Ever since Tarun Tejpal, founder-editor of Tehelka, was arrested in November 2013 for the ‘rape’ of a junior colleague in a Goa resort, there has been plenty of debate on whether what he is accused of doing constitutes rape. With the police formally charging him so under seven sections of the new law that came into force last April, the public is taking its first good look at these provisions. The question being asked in some circles: is a 10-year prison sentence for three minutes of non-penile misconduct in a moving lift taking things too far?
The reason Tejpal and others in similar situations are feeling the heat of the Criminal Law Amendment Act, 2013, is simple: it places the woman at the centre of the legislation. The law unambiguously asserts a woman’s right to her body. Any invasion of that privacy, whether with the penis (as rape was defined traditionally) or with any other object, amounts to rape. A woman’s body is her private space. Anyone who transgresses this space has to suffer the consequences. Says additional solicitor-general Indira Jaising, “The new law takes care of the scale of violence committed on women. Earlier, a lot of people were acquitted as penetration could not be proved.”
Blame it on ignorance or plain incomprehension, it is this overturning of the old order that has led to the tch-tching over Tejpal’s plight—that what he did was not rape in the classical sense of the term; that rape is necessarily penile, or at least truly physically violent. Like what happened to Nirbhaya, the intern who was raped and brutalised in a bus in Delhi in December 2012. Or to the women in Muzaffarnagar who went to a pradhan’s house and were subjected to rape. Or what Soni Sori underwent at the hands of the Chhattisgarh police. Or what scores of women suffer in Kashmir, Manipur or other disturbed areas, where special armed forces laws are in force.
The National Crime Records Bureau recorded 25,000 cases of rape in 2012. The latest estimates suggest that a new case of rape is reported every 22 minutes. Conviction rates have historically been dismal. In 2011, when some 15,423 rape cases were tried, the overall rate of conviction stood at 26.4 per cent. The number of cases of rape have gone up in the intervening years. To Tejpal’s ill-luck, as he cries “political vendetta” at being kept in detention in a BJP-ruled state for 80 days counting, he has become the test case of the new law under the unrelenting glare of the media. (Godman Asaram Bapu’s case, though unfolding at the same time, relates to ‘traditional’ rape.)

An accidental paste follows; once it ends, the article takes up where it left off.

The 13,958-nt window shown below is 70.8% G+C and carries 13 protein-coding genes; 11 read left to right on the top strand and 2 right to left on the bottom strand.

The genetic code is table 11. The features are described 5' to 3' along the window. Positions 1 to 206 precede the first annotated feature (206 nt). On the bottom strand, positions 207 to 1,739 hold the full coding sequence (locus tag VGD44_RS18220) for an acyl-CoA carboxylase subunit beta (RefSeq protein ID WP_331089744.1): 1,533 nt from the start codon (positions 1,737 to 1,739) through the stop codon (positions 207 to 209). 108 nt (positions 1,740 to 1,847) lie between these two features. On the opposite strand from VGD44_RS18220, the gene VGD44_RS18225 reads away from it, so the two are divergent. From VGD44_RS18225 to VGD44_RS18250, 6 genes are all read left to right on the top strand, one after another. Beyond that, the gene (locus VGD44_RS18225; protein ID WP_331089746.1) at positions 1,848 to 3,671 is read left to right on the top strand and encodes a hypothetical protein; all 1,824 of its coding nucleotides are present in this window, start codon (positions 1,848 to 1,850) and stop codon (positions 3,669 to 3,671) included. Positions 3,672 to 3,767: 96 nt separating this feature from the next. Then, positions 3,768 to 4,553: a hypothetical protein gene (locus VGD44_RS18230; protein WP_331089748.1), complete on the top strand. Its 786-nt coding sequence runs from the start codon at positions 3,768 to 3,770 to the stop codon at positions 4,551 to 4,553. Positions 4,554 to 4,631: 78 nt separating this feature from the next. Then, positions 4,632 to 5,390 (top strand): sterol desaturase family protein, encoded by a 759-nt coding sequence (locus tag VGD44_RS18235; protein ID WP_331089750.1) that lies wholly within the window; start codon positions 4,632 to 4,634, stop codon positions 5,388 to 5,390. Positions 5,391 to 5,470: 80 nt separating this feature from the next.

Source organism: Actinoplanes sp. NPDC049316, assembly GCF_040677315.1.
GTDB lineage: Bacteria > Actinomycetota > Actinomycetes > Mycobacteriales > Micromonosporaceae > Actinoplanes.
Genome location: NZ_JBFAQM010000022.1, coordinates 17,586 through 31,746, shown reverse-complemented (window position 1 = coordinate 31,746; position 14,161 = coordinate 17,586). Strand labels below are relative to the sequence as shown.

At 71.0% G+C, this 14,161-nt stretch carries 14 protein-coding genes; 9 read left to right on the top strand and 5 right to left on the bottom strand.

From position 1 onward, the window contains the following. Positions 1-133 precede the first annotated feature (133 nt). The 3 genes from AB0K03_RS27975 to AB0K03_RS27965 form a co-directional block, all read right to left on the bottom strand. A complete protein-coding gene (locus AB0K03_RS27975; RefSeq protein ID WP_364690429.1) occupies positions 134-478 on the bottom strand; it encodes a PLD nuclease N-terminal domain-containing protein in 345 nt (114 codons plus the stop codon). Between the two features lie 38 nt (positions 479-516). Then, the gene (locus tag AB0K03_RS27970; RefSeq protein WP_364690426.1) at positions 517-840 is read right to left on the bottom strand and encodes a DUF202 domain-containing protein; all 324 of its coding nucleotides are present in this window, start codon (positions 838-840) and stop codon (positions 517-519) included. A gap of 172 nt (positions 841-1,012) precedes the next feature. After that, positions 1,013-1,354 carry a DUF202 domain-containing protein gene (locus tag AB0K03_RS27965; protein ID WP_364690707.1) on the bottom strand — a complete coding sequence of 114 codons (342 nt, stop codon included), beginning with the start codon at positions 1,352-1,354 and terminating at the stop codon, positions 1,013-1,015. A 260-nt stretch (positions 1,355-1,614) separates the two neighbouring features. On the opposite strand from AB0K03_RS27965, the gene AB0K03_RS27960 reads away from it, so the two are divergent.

The new law expands the old definition of rape to include a series of acts. It might be said that it serves as a measure of the scale of violence against women. For instance, Section 354 of the IPC now has an additional clause, 354(a), which states that if a man seeks physical contact and makes advances, involving unwelcome and explicit sexual overtures, makes a demand or request for sexual favours, shows pornography, or makes sexually coloured remarks, it is a straight case of sexual harassment and shall be punished with rigorous imprisonment for a term which may extend to three years, or be levied with a fine, or both. In the 2,846-page chargesheet, Tejpal has been slapped with 354(a) too, based on his admission in an e-mail sent to the young woman and the former managing editor of Tehelka, Shoma Chaudhury, in which he apologises for attempting a sexual liaison. This is apart from six other sections, including the one with the new definitions of rape under the various Section 376 clauses.